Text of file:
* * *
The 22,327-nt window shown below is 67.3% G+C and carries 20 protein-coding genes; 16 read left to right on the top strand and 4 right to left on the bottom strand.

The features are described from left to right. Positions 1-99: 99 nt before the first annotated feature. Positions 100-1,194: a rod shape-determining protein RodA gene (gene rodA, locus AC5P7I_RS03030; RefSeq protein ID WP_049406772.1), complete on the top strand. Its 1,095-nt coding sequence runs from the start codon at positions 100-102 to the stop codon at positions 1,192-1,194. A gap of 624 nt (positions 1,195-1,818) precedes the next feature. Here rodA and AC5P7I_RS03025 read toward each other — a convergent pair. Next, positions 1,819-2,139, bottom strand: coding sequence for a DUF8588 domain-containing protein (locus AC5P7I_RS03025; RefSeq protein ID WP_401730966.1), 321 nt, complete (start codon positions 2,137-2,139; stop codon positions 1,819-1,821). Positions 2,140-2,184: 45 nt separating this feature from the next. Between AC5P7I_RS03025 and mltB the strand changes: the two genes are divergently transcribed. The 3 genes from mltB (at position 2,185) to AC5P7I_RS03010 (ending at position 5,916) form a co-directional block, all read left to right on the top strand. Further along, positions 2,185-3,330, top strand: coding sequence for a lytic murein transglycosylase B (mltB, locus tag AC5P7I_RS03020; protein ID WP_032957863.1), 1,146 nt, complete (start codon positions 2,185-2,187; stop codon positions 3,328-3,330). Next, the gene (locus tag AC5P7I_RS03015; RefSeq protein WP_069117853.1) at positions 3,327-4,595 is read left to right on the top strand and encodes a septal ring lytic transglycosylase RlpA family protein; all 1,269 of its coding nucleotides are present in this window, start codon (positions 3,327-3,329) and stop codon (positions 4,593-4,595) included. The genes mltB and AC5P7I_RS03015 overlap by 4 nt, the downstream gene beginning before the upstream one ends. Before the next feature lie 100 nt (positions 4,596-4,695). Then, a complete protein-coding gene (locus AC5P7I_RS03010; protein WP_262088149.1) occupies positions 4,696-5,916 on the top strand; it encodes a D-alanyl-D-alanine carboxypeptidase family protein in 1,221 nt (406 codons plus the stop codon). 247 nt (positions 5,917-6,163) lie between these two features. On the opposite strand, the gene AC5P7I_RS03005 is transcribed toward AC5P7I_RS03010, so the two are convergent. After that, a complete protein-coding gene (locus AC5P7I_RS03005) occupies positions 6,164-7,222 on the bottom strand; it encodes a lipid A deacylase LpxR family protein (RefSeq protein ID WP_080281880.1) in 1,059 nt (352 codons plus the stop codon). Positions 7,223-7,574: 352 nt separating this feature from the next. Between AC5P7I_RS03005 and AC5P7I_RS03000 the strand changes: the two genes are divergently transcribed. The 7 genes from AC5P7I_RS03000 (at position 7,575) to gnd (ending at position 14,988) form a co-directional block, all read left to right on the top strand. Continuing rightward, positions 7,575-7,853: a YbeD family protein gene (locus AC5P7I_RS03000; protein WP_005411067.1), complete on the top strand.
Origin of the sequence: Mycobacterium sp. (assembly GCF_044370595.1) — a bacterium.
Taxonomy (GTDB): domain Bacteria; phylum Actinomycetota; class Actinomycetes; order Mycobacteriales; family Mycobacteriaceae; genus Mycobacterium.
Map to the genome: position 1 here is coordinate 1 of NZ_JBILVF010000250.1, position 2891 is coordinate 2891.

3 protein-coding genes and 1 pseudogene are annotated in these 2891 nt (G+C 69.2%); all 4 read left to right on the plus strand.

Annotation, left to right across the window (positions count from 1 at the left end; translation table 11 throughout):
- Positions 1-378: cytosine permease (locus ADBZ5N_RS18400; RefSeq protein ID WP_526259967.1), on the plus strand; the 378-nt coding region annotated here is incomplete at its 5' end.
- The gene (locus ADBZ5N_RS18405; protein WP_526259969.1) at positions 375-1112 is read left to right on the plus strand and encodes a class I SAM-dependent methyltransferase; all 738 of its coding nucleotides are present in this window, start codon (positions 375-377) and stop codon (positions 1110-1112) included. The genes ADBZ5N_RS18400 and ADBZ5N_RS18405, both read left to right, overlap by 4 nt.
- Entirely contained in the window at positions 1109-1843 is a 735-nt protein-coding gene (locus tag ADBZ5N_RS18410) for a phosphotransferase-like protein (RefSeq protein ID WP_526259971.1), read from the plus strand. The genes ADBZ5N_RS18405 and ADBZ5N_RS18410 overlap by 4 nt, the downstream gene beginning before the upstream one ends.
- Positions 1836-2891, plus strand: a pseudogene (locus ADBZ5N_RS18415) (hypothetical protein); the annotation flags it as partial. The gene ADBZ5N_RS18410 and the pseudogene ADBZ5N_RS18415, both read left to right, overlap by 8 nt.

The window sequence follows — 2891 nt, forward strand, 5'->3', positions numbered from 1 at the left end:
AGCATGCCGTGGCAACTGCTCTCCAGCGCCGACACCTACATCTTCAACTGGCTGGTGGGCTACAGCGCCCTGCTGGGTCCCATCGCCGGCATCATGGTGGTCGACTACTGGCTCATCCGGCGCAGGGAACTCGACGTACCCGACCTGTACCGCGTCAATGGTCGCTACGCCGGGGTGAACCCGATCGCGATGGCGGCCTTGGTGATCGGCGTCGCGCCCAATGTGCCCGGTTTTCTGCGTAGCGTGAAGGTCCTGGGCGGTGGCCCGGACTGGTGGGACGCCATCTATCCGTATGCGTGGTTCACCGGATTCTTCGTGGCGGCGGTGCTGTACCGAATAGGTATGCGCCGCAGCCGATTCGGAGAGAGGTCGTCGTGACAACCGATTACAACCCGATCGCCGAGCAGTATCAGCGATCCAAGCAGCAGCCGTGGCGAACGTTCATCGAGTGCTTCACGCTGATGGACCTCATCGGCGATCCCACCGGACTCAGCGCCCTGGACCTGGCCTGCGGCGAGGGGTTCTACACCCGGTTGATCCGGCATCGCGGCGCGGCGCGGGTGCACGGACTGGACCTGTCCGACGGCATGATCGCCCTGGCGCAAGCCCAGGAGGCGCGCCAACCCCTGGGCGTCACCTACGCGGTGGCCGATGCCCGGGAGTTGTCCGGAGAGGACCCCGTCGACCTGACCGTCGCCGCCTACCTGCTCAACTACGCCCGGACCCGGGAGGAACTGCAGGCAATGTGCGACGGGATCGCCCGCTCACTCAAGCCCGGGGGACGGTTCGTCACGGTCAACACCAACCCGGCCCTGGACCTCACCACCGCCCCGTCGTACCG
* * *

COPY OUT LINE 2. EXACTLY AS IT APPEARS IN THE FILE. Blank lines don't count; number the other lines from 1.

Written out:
The features are described from left to right. Positions 1-99: 99 nt before the first annotated feature. Positions 100-1,194: a rod shape-determining protein RodA gene (gene rodA, locus AC5P7I_RS03030; RefSeq protein ID WP_049406772.1), complete on the top strand. Its 1,095-nt coding sequence runs from the start codon at positions 100-102 to the stop codon at positions 1,192-1,194. A gap of 624 nt (positions 1,195-1,818) precedes the next feature. Here rodA and AC5P7I_RS03025 read toward each other — a convergent pair. Next, positions 1,819-2,139, bottom strand: coding sequence for a DUF8588 domain-containing protein (locus AC5P7I_RS03025; RefSeq protein ID WP_401730966.1), 321 nt, complete (start codon positions 2,137-2,139; stop codon positions 1,819-1,821). Positions 2,140-2,184: 45 nt separating this feature from the next. Between AC5P7I_RS03025 and mltB the strand changes: the two genes are divergently transcribed. The 3 genes from mltB (at position 2,185) to AC5P7I_RS03010 (ending at position 5,916) form a co-directional block, all read left to right on the top strand. Further along, positions 2,185-3,330, top strand: coding sequence for a lytic murein transglycosylase B (mltB, locus tag AC5P7I_RS03020; protein ID WP_032957863.1), 1,146 nt, complete (start codon positions 2,185-2,187; stop codon positions 3,328-3,330). Next, the gene (locus tag AC5P7I_RS03015; RefSeq protein WP_069117853.1) at positions 3,327-4,595 is read left to right on the top strand and encodes a septal ring lytic transglycosylase RlpA family protein; all 1,269 of its coding nucleotides are present in this window, start codon (positions 3,327-3,329) and stop codon (positions 4,593-4,595) included. The genes mltB and AC5P7I_RS03015 overlap by 4 nt, the downstream gene beginning before the upstream one ends. Before the next feature lie 100 nt (positions 4,596-4,695). Then, a complete protein-coding gene (locus AC5P7I_RS03010; protein WP_262088149.1) occupies positions 4,696-5,916 on the top strand; it encodes a D-alanyl-D-alanine carboxypeptidase family protein in 1,221 nt (406 codons plus the stop codon). 247 nt (positions 5,917-6,163) lie between these two features. On the opposite strand, the gene AC5P7I_RS03005 is transcribed toward AC5P7I_RS03010, so the two are convergent. After that, a complete protein-coding gene (locus AC5P7I_RS03005) occupies positions 6,164-7,222 on the bottom strand; it encodes a lipid A deacylase LpxR family protein (RefSeq protein ID WP_080281880.1) in 1,059 nt (352 codons plus the stop codon). Positions 7,223-7,574: 352 nt separating this feature from the next. Between AC5P7I_RS03005 and AC5P7I_RS03000 the strand changes: the two genes are divergently transcribed. The 7 genes from AC5P7I_RS03000 (at position 7,575) to gnd (ending at position 14,988) form a co-directional block, all read left to right on the top strand. Continuing rightward, positions 7,575-7,853: a YbeD family protein gene (locus AC5P7I_RS03000; protein WP_005411067.1), complete on the top strand.